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Home > Tamil Culture - the Heart of Tamil National Consciousness > Tamil Music > Birth and Growth of Tamil Cine Music
Birth and Growth of Tamil Cine Music
Research findings have established clearly that folk music preceded traditional, classical music in Tamil Nadu. Cave men and tribal men made sounds that developed into a language. These people gave simple tunes without any rules, but a sense of music was apparent even then.
In my childhood days, there was no cinema as there is now. Performers travelled from village to village telling stories . Songs were interwoven in the stories. The appreciative audience offered these performers whatever they could. This was the beginning of symphony.
During the era of silent movies as recounted by our present CM Dr.M.Karunanidhi, a great lover of arts, musicians used to sit in front of the screen and sing, render music and dialogues at appropriate places to keep the audience enthralled.
Sri Shankaradas Swamigal, a magan was the individual, to the best of my knowledge who gave a fillip to integration of music, verse and dialogues in a drama. Great creations such as Meenakshi Kalyanam, Yesu can be attributed to this Mahan. He included songs in appropriate places. 'Kayatha Kanagathe' is a prime example. He established the Bala Nataka Sabha, where only children were involved in enacting all the roles. Then came Sakthi and Vaira Nataka Sabhas.
Nawab RajaManickam was a note-worthy person of these days who enacted plays using grand props and settings. Sakthi Nataka Sabha has gifted to the world of Tamil Cinema such greats as Shivaji Ganesan, V.K.Ramaswamy. The troupe used to consist of about 60 members and it was important for each artiste to be thorough with the dialogues and songs of all characters for each actor was made to play a different role each day. Vaira Nataka Sabha has contributed greats like M.G.R and Nambiar.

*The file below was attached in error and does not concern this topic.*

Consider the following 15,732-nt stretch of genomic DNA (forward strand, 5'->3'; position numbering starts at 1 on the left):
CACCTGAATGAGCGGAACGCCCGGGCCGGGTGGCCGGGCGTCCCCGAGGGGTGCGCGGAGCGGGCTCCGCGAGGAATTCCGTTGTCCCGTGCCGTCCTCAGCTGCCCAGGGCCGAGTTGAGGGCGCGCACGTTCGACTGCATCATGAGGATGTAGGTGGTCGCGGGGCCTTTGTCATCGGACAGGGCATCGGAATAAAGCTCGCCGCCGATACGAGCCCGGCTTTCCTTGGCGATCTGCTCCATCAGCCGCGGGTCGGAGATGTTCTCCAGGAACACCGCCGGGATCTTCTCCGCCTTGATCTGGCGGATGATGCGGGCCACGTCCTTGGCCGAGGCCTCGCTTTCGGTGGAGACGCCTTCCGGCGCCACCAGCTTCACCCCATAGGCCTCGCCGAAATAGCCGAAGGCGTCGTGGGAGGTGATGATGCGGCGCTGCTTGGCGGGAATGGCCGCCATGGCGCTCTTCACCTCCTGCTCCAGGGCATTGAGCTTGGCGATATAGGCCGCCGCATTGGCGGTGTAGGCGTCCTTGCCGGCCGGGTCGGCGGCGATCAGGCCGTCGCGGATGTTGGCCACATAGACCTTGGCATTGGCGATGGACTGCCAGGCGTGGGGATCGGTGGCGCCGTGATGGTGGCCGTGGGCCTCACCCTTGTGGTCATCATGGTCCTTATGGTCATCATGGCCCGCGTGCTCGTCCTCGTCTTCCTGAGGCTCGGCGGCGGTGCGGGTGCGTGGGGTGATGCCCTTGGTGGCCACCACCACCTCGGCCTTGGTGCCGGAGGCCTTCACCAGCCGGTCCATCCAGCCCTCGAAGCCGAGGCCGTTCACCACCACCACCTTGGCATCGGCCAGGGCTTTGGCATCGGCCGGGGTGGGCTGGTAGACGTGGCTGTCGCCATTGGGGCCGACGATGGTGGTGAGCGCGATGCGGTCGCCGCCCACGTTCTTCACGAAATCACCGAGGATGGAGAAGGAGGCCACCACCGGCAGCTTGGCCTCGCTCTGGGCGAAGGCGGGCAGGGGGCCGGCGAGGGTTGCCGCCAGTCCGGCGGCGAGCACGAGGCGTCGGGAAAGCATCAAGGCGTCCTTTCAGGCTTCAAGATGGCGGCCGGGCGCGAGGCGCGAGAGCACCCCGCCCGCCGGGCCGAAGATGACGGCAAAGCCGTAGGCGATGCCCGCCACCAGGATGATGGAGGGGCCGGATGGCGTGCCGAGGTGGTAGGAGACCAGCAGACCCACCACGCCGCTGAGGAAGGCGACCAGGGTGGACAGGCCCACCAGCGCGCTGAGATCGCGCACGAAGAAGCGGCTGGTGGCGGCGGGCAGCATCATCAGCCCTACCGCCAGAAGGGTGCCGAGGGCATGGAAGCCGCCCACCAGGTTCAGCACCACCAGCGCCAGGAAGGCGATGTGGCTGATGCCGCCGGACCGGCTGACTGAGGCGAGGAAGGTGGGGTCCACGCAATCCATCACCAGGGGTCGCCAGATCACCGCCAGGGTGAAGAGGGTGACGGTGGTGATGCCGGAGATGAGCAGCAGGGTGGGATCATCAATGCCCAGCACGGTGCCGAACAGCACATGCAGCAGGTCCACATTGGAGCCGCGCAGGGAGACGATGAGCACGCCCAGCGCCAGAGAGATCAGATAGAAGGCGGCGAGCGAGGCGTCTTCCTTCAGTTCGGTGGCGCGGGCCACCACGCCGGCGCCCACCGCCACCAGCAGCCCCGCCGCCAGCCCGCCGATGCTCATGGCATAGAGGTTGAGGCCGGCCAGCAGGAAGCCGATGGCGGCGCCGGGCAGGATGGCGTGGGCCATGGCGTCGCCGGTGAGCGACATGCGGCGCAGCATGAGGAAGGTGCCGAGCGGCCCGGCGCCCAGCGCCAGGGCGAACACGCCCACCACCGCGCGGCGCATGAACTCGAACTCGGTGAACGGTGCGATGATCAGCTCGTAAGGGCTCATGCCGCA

In the early stages of talkies, people who sought to act in movies had to be endowed with good looks, good voice and capacity to sing. Kittappa, Bhagavathar, P.U.Chinnappa, all great singers and actors of yesteryears were persons endowed with such gifts. As these actors act and sing, the orchestra had to move along with the actor and this recording was done in single track. The records were created with the whole group doing a special recording of the same song all over again in the studios. Saraswati Stores of A.V.Meyappa Chettiar was a renowned company that released records of film songs. Gramophones were owned only by the very rich, who preferred carnatic trend in film music also and hence the songs of those days were based entirely on carnatic music.
We owe a great deal to the Britishers for introducing technology into cinema. Ellis.R.Duncan is one person I can single out, whose assistants after learning the tricks of the trade from him branched out to make their own movies. Drama, thus developed into cinema and in its wake came studios, recording with mike etc. The concept of dubbing was not known in those days. For a song to be perfected the entire troupe would work for months, paid on a monthly basis.